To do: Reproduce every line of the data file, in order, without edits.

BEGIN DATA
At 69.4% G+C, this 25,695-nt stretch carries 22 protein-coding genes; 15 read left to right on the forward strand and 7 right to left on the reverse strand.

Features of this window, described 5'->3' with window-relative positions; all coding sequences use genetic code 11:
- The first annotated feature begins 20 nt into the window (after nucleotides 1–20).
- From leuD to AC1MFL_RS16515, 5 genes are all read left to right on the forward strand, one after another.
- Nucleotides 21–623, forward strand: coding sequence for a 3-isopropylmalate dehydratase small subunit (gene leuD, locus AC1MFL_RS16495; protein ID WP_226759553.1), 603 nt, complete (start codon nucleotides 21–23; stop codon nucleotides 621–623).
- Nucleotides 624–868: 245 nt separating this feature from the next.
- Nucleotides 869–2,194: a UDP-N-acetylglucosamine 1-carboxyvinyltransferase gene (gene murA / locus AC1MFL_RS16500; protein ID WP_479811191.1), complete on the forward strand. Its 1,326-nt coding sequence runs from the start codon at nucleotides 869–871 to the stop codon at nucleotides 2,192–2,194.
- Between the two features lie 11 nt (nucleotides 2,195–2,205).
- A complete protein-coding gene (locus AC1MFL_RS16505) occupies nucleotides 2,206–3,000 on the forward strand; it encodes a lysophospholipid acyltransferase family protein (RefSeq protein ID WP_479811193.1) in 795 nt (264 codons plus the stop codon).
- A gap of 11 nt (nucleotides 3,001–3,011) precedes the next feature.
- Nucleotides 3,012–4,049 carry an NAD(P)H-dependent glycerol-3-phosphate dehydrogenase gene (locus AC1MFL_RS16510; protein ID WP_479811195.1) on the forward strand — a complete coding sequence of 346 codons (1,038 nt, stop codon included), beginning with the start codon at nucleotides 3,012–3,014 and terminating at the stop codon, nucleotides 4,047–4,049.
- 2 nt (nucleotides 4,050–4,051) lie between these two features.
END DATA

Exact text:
At 69.4% G+C, this 25,695-nt stretch carries 22 protein-coding genes; 15 read left to right on the forward strand and 7 right to left on the reverse strand.

Features of this window, described 5'->3' with window-relative positions; all coding sequences use genetic code 11:
- The first annotated feature begins 20 nt into the window (after nucleotides 1–20).
- From leuD to AC1MFL_RS16515, 5 genes are all read left to right on the forward strand, one after another.
- Nucleotides 21–623, forward strand: coding sequence for a 3-isopropylmalate dehydratase small subunit (gene leuD, locus AC1MFL_RS16495; protein ID WP_226759553.1), 603 nt, complete (start codon nucleotides 21–23; stop codon nucleotides 621–623).
- Nucleotides 624–868: 245 nt separating this feature from the next.
- Nucleotides 869–2,194: a UDP-N-acetylglucosamine 1-carboxyvinyltransferase gene (gene murA / locus AC1MFL_RS16500; protein ID WP_479811191.1), complete on the forward strand. Its 1,326-nt coding sequence runs from the start codon at nucleotides 869–871 to the stop codon at nucleotides 2,192–2,194.
- Between the two features lie 11 nt (nucleotides 2,195–2,205).
- A complete protein-coding gene (locus AC1MFL_RS16505) occupies nucleotides 2,206–3,000 on the forward strand; it encodes a lysophospholipid acyltransferase family protein (RefSeq protein ID WP_479811193.1) in 795 nt (264 codons plus the stop codon).
- A gap of 11 nt (nucleotides 3,001–3,011) precedes the next feature.
- Nucleotides 3,012–4,049 carry an NAD(P)H-dependent glycerol-3-phosphate dehydrogenase gene (locus AC1MFL_RS16510; protein ID WP_479811195.1) on the forward strand — a complete coding sequence of 346 codons (1,038 nt, stop codon included), beginning with the start codon at nucleotides 3,012–3,014 and terminating at the stop codon, nucleotides 4,047–4,049.
- 2 nt (nucleotides 4,050–4,051) lie between these two features.